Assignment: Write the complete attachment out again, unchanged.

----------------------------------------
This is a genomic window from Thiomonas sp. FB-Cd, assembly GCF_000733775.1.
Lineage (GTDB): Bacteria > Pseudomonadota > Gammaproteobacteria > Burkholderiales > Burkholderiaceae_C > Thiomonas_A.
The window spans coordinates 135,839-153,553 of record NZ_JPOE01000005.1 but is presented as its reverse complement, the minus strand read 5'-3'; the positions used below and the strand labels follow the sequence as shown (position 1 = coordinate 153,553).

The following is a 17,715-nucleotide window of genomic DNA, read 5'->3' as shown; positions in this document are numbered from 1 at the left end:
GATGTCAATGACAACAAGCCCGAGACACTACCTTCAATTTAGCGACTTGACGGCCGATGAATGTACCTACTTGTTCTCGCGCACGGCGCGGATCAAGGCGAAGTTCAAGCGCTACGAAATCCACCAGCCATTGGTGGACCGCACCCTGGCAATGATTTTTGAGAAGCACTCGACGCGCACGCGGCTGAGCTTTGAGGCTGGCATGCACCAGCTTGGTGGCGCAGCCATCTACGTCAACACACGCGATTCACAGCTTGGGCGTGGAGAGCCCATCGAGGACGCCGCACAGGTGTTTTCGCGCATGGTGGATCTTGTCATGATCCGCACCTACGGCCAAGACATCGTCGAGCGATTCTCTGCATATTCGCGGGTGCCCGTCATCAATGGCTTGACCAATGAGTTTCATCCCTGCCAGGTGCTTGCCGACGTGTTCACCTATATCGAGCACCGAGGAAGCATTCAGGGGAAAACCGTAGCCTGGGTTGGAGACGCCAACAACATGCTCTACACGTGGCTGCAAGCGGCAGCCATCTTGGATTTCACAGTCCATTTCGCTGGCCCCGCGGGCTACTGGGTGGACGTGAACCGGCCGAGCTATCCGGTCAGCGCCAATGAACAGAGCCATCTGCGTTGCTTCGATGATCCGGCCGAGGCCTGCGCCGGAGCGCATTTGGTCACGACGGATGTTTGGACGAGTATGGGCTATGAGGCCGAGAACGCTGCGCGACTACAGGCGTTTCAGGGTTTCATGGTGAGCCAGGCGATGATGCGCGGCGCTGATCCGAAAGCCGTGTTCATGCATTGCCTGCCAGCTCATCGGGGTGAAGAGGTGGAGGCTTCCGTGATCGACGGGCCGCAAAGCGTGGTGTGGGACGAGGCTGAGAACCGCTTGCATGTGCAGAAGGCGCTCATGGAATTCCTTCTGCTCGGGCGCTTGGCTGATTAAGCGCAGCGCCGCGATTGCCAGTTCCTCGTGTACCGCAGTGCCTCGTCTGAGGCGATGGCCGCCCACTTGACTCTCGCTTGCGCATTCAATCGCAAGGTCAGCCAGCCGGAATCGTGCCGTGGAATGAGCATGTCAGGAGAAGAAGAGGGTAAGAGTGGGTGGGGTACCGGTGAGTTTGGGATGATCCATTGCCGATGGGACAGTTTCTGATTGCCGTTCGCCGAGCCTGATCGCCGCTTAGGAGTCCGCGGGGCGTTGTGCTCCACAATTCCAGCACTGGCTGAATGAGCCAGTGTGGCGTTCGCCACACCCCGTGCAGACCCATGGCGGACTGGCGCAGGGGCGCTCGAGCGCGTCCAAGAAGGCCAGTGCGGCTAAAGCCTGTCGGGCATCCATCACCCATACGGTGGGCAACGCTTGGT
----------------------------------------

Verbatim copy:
This is a genomic window from Thiomonas sp. FB-Cd, assembly GCF_000733775.1.
Lineage (GTDB): Bacteria > Pseudomonadota > Gammaproteobacteria > Burkholderiales > Burkholderiaceae_C > Thiomonas_A.
The window spans coordinates 135,839-153,553 of record NZ_JPOE01000005.1 but is presented as its reverse complement, the minus strand read 5'-3'; the positions used below and the strand labels follow the sequence as shown (position 1 = coordinate 153,553).

The following is a 17,715-nucleotide window of genomic DNA, read 5'->3' as shown; positions in this document are numbered from 1 at the left end:
GATGTCAATGACAACAAGCCCGAGACACTACCTTCAATTTAGCGACTTGACGGCCGATGAATGTACCTACTTGTTCTCGCGCACGGCGCGGATCAAGGCGAAGTTCAAGCGCTACGAAATCCACCAGCCATTGGTGGACCGCACCCTGGCAATGATTTTTGAGAAGCACTCGACGCGCACGCGGCTGAGCTTTGAGGCTGGCATGCACCAGCTTGGTGGCGCAGCCATCTACGTCAACACACGCGATTCACAGCTTGGGCGTGGAGAGCCCATCGAGGACGCCGCACAGGTGTTTTCGCGCATGGTGGATCTTGTCATGATCCGCACCTACGGCCAAGACATCGTCGAGCGATTCTCTGCATATTCGCGGGTGCCCGTCATCAATGGCTTGACCAATGAGTTTCATCCCTGCCAGGTGCTTGCCGACGTGTTCACCTATATCGAGCACCGAGGAAGCATTCAGGGGAAAACCGTAGCCTGGGTTGGAGACGCCAACAACATGCTCTACACGTGGCTGCAAGCGGCAGCCATCTTGGATTTCACAGTCCATTTCGCTGGCCCCGCGGGCTACTGGGTGGACGTGAACCGGCCGAGCTATCCGGTCAGCGCCAATGAACAGAGCCATCTGCGTTGCTTCGATGATCCGGCCGAGGCCTGCGCCGGAGCGCATTTGGTCACGACGGATGTTTGGACGAGTATGGGCTATGAGGCCGAGAACGCTGCGCGACTACAGGCGTTTCAGGGTTTCATGGTGAGCCAGGCGATGATGCGCGGCGCTGATCCGAAAGCCGTGTTCATGCATTGCCTGCCAGCTCATCGGGGTGAAGAGGTGGAGGCTTCCGTGATCGACGGGCCGCAAAGCGTGGTGTGGGACGAGGCTGAGAACCGCTTGCATGTGCAGAAGGCGCTCATGGAATTCCTTCTGCTCGGGCGCTTGGCTGATTAAGCGCAGCGCCGCGATTGCCAGTTCCTCGTGTACCGCAGTGCCTCGTCTGAGGCGATGGCCGCCCACTTGACTCTCGCTTGCGCATTCAATCGCAAGGTCAGCCAGCCGGAATCGTGCCGTGGAATGAGCATGTCAGGAGAAGAAGAGGGTAAGAGTGGGTGGGGTACCGGTGAGTTTGGGATGATCCATTGCCGATGGGACAGTTTCTGATTGCCGTTCGCCGAGCCTGATCGCCGCTTAGGAGTCCGCGGGGCGTTGTGCTCCACAATTCCAGCACTGGCTGAATGAGCCAGTGTGGCGTTCGCCACACCCCGTGCAGACCCATGGCGGACTGGCGCAGGGGCGCTCGAGCGCGTCCAAGAAGGCCAGTGCGGCTAAAGCCTGTCGGGCATCCATCACCCATACGGTGGGCAACGCTTGGT